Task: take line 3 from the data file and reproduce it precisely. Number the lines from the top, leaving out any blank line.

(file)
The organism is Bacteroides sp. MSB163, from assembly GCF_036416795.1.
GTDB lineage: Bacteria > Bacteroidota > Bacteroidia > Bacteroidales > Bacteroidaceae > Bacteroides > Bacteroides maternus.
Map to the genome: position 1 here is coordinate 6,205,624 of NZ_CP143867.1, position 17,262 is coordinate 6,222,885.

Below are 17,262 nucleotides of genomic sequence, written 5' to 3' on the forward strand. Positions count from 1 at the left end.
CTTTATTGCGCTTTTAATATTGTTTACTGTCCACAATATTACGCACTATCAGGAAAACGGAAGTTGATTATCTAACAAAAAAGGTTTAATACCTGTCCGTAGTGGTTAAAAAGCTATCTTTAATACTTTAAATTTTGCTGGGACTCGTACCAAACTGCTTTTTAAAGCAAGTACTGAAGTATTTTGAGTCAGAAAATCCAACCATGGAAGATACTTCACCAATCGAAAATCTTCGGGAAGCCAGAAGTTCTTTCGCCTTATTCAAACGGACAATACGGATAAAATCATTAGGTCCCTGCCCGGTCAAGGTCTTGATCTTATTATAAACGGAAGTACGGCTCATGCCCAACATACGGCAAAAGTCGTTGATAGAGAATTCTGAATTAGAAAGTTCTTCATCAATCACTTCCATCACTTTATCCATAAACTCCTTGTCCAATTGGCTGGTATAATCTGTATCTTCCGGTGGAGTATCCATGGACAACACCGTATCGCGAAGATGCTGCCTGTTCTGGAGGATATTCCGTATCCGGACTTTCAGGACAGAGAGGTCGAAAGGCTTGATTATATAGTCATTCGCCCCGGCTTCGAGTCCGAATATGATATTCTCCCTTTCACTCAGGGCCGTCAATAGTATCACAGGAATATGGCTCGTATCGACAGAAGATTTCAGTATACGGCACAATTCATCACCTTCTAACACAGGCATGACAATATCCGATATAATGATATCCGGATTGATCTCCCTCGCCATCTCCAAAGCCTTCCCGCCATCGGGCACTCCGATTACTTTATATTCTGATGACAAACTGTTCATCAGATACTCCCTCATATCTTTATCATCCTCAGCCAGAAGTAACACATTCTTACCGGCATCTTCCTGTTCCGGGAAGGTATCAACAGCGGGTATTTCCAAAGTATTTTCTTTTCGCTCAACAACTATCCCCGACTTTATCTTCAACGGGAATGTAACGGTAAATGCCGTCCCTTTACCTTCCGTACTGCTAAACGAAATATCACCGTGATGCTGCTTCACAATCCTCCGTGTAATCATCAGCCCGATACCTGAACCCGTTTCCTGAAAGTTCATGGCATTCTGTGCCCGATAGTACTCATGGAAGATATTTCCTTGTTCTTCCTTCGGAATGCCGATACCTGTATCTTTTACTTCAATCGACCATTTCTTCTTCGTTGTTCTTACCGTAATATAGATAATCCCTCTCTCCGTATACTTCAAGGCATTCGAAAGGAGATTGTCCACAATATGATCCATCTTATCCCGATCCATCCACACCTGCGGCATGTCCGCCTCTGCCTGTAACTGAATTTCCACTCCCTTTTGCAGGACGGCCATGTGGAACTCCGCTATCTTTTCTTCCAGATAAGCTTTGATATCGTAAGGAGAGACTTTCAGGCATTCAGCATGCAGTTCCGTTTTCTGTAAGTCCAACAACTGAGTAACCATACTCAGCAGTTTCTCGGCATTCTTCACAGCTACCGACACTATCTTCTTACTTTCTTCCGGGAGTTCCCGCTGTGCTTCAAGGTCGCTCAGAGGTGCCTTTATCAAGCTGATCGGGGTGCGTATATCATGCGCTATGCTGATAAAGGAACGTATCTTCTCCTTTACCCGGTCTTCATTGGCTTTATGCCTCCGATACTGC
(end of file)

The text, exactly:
Map to the genome: position 1 here is coordinate 6,205,624 of NZ_CP143867.1, position 17,262 is coordinate 6,222,885.